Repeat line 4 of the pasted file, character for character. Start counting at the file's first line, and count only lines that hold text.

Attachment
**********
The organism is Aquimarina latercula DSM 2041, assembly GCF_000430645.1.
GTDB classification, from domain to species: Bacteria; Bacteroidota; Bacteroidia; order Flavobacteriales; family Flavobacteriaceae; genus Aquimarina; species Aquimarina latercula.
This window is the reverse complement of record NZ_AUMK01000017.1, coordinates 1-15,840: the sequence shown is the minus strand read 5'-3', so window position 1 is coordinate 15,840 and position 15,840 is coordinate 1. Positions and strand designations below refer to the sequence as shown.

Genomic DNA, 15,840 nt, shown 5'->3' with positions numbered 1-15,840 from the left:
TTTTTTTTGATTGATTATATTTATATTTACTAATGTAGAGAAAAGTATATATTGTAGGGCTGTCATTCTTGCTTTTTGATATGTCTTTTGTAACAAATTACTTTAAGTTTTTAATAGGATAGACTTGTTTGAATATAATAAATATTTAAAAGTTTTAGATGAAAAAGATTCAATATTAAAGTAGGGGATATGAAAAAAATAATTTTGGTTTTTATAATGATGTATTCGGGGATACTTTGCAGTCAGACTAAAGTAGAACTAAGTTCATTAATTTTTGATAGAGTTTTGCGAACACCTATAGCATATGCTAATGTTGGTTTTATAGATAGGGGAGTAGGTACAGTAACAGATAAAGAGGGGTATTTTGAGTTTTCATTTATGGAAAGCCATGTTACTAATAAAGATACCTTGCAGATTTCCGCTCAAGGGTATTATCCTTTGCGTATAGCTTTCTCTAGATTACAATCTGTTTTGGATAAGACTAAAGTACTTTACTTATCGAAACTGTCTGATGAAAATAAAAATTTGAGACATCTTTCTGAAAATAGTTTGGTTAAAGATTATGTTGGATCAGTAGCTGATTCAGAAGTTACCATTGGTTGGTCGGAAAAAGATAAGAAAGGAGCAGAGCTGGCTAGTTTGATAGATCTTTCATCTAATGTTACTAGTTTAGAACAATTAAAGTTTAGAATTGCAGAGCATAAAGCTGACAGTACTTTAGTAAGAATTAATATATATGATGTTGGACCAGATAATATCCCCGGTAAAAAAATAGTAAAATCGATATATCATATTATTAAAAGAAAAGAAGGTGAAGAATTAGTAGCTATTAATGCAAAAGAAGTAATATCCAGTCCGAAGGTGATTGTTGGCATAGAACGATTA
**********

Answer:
Genomic DNA, 15,840 nt, shown 5'->3' with positions numbered 1-15,840 from the left: